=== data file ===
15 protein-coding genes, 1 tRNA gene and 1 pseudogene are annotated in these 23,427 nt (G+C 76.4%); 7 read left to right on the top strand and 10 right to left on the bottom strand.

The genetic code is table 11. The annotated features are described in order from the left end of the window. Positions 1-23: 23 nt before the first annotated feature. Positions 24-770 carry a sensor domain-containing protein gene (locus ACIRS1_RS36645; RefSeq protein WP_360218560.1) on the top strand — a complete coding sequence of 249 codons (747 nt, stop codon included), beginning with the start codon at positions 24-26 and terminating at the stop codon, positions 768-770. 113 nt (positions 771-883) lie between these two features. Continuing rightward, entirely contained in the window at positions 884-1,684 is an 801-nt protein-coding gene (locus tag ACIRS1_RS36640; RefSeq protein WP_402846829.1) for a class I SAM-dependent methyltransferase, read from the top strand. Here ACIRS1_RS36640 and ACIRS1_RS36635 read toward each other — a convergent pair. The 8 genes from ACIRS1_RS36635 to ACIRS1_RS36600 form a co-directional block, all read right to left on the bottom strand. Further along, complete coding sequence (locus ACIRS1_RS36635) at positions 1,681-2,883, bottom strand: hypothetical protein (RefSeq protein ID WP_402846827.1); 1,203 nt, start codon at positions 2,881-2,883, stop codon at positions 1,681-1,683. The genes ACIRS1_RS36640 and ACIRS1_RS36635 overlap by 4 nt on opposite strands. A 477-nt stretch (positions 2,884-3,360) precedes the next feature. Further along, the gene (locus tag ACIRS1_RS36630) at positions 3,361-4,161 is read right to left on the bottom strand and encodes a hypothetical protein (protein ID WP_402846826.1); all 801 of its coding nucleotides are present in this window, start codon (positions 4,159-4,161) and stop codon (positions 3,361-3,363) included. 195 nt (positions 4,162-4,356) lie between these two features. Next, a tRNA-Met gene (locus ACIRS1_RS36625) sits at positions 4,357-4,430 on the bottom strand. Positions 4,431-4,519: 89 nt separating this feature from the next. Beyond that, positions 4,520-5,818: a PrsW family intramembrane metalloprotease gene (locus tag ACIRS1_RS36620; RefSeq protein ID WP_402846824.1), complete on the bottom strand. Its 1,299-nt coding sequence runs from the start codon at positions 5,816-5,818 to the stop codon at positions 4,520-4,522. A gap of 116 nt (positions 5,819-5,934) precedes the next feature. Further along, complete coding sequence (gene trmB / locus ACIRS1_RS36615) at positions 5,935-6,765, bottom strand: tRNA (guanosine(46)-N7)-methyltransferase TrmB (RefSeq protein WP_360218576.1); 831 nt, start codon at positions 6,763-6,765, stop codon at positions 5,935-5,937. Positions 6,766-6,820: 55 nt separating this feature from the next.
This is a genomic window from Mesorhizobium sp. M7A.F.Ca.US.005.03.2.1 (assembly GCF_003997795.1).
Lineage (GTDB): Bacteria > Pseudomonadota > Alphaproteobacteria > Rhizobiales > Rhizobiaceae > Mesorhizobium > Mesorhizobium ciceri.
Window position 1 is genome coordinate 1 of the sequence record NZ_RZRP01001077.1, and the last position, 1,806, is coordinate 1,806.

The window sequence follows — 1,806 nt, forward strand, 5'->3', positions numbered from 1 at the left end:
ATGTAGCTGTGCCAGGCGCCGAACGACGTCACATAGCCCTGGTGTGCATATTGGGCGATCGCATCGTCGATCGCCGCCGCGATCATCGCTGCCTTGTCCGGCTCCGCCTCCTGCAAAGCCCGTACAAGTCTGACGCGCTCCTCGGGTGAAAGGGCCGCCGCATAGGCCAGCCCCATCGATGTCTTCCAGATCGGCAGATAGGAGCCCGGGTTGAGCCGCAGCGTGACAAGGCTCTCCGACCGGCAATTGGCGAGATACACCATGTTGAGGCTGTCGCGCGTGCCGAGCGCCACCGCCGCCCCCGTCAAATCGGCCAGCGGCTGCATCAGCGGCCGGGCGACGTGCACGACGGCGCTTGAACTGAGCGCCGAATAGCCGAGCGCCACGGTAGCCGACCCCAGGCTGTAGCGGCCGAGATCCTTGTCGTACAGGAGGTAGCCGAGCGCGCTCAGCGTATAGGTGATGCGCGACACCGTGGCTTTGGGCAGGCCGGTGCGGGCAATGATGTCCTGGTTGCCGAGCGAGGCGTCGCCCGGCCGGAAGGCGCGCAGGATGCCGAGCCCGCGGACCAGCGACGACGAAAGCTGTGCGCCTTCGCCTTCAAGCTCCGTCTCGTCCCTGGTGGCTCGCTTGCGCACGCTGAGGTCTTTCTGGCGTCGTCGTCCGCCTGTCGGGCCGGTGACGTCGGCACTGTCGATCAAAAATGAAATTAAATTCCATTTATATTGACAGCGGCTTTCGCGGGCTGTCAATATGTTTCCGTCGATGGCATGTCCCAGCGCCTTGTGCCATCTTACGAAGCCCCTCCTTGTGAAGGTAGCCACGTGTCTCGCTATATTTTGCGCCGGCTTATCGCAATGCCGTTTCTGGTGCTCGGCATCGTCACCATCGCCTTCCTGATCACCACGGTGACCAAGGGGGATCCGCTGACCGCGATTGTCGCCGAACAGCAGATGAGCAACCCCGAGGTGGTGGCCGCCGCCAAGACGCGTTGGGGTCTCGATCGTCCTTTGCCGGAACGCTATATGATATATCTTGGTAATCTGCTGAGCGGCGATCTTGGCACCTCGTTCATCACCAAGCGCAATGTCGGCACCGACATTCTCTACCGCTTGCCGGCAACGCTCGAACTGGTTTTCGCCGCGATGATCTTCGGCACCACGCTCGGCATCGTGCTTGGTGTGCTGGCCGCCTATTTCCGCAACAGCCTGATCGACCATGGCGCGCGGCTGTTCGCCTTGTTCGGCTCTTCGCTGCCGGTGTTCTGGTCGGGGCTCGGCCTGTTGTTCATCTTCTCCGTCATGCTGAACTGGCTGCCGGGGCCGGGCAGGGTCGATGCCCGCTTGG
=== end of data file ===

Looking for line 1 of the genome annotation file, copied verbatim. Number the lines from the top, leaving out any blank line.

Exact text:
15 protein-coding genes, 1 tRNA gene and 1 pseudogene are annotated in these 23,427 nt (G+C 76.4%); 7 read left to right on the top strand and 10 right to left on the bottom strand.